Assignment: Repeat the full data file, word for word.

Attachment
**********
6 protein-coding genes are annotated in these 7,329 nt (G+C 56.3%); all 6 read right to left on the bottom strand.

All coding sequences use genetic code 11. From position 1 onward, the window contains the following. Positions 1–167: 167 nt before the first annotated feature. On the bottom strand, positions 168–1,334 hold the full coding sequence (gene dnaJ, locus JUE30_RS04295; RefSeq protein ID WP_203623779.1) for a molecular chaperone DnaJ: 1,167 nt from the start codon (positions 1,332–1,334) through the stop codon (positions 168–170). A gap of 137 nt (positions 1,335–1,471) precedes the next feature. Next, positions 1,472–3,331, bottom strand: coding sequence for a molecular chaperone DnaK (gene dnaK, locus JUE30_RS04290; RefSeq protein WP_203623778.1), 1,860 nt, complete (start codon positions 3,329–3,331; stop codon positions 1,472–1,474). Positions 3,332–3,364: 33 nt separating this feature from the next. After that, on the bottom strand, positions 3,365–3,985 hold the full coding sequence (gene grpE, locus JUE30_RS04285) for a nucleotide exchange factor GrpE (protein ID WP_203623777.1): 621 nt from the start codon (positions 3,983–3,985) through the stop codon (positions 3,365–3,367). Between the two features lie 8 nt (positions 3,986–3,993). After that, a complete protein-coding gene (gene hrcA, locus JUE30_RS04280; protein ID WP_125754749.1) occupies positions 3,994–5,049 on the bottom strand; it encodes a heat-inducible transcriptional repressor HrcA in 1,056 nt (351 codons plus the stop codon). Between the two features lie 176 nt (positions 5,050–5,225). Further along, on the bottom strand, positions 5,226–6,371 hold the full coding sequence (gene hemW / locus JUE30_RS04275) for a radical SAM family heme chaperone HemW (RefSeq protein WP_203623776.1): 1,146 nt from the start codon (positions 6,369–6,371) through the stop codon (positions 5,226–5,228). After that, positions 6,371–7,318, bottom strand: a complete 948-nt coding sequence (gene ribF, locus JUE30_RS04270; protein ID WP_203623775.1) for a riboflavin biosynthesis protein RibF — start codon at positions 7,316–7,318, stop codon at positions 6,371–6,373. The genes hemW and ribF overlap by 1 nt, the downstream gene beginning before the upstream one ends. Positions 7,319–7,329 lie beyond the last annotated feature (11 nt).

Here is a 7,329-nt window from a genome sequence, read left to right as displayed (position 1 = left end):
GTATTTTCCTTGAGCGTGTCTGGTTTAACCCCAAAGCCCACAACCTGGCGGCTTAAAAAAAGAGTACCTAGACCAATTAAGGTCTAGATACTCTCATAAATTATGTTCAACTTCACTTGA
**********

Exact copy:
6 protein-coding genes are annotated in these 7,329 nt (G+C 56.3%); all 6 read right to left on the bottom strand.

All coding sequences use genetic code 11. From position 1 onward, the window contains the following. Positions 1–167: 167 nt before the first annotated feature. On the bottom strand, positions 168–1,334 hold the full coding sequence (gene dnaJ, locus JUE30_RS04295; RefSeq protein ID WP_203623779.1) for a molecular chaperone DnaJ: 1,167 nt from the start codon (positions 1,332–1,334) through the stop codon (positions 168–170). A gap of 137 nt (positions 1,335–1,471) precedes the next feature. Next, positions 1,472–3,331, bottom strand: coding sequence for a molecular chaperone DnaK (gene dnaK, locus JUE30_RS04290; RefSeq protein WP_203623778.1), 1,860 nt, complete (start codon positions 3,329–3,331; stop codon positions 1,472–1,474). Positions 3,332–3,364: 33 nt separating this feature from the next. After that, on the bottom strand, positions 3,365–3,985 hold the full coding sequence (gene grpE, locus JUE30_RS04285) for a nucleotide exchange factor GrpE (protein ID WP_203623777.1): 621 nt from the start codon (positions 3,983–3,985) through the stop codon (positions 3,365–3,367). Between the two features lie 8 nt (positions 3,986–3,993). After that, a complete protein-coding gene (gene hrcA, locus JUE30_RS04280; protein ID WP_125754749.1) occupies positions 3,994–5,049 on the bottom strand; it encodes a heat-inducible transcriptional repressor HrcA in 1,056 nt (351 codons plus the stop codon). Between the two features lie 176 nt (positions 5,050–5,225). Further along, on the bottom strand, positions 5,226–6,371 hold the full coding sequence (gene hemW / locus JUE30_RS04275) for a radical SAM family heme chaperone HemW (RefSeq protein WP_203623776.1): 1,146 nt from the start codon (positions 6,369–6,371) through the stop codon (positions 5,226–5,228). After that, positions 6,371–7,318, bottom strand: a complete 948-nt coding sequence (gene ribF, locus JUE30_RS04270; protein ID WP_203623775.1) for a riboflavin biosynthesis protein RibF — start codon at positions 7,316–7,318, stop codon at positions 6,371–6,373. The genes hemW and ribF overlap by 1 nt, the downstream gene beginning before the upstream one ends. Positions 7,319–7,329 lie beyond the last annotated feature (11 nt).

Here is a 7,329-nt window from a genome sequence, read left to right as displayed (position 1 = left end):
GTATTTTCCTTGAGCGTGTCTGGTTTAACCCCAAAGCCCACAACCTGGCGGCTTAAAAAAAGAGTACCTAGACCAATTAAGGTCTAGATACTCTCATAAATTATGTTCAACTTCACTTGA